Mt. Field - A park of many moods

SNOWY PEAKS FROM ABBOTT'S LOOKOUT                                                                                                                                                                             Photograph ©Pat Murray                          
Mt. Field National Park is the second oldest of Australia’s national parks, found in south-east Tasmania, about one and a half hours’ drive from Hobart. Triassic and Jurassic rocks of the park and reserves show strong links with Antarctica, making Mt. Field a living relic of ancient Gondwana, some 400 million years ago.  During the period of maximum Pleistocene glaciation, a permanent snowfield covered the top of  Mt. Field plateau which fed surrounding valley glaciers. Today’s high peaks were the nunataks (rock exposed as low peaks above the snowfields).  The honeycombs of karst (limestone caves) makes it an important water source with, of course, spectacular waterfalls. The lower zone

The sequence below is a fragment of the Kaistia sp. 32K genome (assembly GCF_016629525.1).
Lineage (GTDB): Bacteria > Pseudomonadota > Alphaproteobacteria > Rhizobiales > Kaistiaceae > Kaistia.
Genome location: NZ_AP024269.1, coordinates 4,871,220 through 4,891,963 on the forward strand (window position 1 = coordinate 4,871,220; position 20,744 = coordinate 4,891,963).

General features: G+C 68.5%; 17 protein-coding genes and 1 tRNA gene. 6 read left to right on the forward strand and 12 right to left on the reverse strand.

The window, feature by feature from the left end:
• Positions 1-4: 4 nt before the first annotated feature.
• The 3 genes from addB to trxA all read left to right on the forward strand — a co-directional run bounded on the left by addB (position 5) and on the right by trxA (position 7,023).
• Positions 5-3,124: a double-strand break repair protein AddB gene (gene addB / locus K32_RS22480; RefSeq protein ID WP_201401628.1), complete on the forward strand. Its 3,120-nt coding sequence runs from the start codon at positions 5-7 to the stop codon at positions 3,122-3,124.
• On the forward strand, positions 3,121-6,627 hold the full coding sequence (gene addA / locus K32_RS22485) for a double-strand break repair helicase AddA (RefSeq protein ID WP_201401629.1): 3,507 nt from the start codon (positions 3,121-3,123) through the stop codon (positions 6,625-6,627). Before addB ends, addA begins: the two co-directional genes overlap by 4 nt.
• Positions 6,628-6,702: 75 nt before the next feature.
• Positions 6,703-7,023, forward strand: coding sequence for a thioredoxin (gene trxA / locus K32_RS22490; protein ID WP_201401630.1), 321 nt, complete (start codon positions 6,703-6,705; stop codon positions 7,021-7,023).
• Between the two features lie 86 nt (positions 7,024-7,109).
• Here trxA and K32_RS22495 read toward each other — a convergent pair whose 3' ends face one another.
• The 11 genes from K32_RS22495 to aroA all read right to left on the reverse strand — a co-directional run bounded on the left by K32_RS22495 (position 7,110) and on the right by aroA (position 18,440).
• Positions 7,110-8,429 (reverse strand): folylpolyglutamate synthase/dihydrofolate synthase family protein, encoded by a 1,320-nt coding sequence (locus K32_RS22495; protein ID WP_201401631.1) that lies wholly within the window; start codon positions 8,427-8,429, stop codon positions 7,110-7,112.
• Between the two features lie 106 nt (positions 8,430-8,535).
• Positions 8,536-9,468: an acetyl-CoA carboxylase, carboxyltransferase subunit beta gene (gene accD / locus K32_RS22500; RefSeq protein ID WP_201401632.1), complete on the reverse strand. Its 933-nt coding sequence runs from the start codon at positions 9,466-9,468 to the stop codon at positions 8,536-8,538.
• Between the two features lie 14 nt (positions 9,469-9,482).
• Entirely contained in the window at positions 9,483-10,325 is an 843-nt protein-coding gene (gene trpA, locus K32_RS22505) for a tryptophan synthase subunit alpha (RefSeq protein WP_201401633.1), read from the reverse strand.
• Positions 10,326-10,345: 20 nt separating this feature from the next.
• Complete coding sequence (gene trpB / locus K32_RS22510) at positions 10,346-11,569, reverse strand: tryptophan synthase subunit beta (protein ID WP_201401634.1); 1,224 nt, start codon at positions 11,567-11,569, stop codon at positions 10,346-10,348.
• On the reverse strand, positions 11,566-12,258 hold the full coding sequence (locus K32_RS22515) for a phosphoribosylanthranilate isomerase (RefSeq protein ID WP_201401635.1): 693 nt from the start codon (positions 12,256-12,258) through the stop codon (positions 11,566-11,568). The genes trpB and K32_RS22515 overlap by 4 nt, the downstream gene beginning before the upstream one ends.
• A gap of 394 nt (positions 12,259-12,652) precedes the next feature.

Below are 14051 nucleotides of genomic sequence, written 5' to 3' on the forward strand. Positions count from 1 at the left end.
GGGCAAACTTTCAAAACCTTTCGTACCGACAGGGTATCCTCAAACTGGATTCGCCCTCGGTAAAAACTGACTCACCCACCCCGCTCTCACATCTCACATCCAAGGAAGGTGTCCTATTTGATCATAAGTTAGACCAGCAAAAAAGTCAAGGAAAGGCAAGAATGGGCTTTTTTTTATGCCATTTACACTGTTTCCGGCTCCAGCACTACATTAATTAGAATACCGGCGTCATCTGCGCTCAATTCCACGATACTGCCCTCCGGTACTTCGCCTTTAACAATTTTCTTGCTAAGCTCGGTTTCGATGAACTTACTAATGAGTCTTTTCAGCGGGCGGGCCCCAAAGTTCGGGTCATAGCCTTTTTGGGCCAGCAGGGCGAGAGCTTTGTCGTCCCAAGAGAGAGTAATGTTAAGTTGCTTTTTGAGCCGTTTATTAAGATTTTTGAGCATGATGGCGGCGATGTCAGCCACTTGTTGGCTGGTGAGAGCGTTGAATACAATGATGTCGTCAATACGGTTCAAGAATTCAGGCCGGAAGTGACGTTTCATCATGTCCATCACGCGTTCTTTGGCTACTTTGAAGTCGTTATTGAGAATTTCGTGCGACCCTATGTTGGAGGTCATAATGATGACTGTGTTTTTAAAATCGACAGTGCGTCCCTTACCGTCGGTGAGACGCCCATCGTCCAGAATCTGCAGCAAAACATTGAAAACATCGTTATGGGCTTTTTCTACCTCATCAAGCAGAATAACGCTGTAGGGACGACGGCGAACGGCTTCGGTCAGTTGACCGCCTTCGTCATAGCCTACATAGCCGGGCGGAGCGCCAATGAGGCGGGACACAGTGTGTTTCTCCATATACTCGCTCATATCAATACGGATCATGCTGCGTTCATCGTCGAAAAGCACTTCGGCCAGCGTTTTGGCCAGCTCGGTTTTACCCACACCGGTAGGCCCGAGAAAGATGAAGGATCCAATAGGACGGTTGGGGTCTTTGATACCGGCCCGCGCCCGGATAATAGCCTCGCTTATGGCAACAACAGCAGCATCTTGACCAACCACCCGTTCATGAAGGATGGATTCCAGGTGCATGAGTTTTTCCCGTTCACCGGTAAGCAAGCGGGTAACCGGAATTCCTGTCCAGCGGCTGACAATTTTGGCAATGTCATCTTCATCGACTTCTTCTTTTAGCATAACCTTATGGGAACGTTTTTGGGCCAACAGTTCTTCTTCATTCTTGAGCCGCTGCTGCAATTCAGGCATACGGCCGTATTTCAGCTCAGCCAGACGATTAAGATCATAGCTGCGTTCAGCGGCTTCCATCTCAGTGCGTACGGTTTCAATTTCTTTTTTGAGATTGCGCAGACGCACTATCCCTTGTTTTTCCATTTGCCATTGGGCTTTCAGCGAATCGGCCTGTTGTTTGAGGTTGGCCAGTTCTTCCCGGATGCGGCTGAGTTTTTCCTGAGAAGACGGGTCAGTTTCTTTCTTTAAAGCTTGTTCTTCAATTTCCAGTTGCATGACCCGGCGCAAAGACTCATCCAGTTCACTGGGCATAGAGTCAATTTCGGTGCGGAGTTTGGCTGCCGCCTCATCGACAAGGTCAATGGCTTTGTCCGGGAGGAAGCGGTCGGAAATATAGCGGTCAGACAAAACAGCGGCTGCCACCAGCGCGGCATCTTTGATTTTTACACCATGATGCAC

(158 to 670 metres) is tall open forest with a wet understorey. The middle zone (670 to 940 metres is closed rainforest or mixed forest. The upper zone (880 to 1220 metres) is subalpine woodland. As in other parts of Tasmania, the species diversity and richness of the park increases with altitude, although the distribution of these communities depend on drainage, wind protection, the depth and duration of snow lie as well as the frequency of fires. The diversity of flora and fauna makes a visit to Mt. Field a magical experience at any time of year.

Further information:           Mt. Field National Park site

Snow gum bark
SNOWGUM BARK (Eucalyptus coccifera)                              Photograph ©Pat Murray

Nothofagus gunnii leaves
DECIDUOUS BEECH LEAVES ON ICE (Nothofagus gunnii)    Photograph ©Pat Murray

Drosera arcturi
ALPINE SUNDEW (Drosera arcturi)                      Photograph ©Pat Murray

PART ONE    PART TWO    PART THREE     PART FOUR
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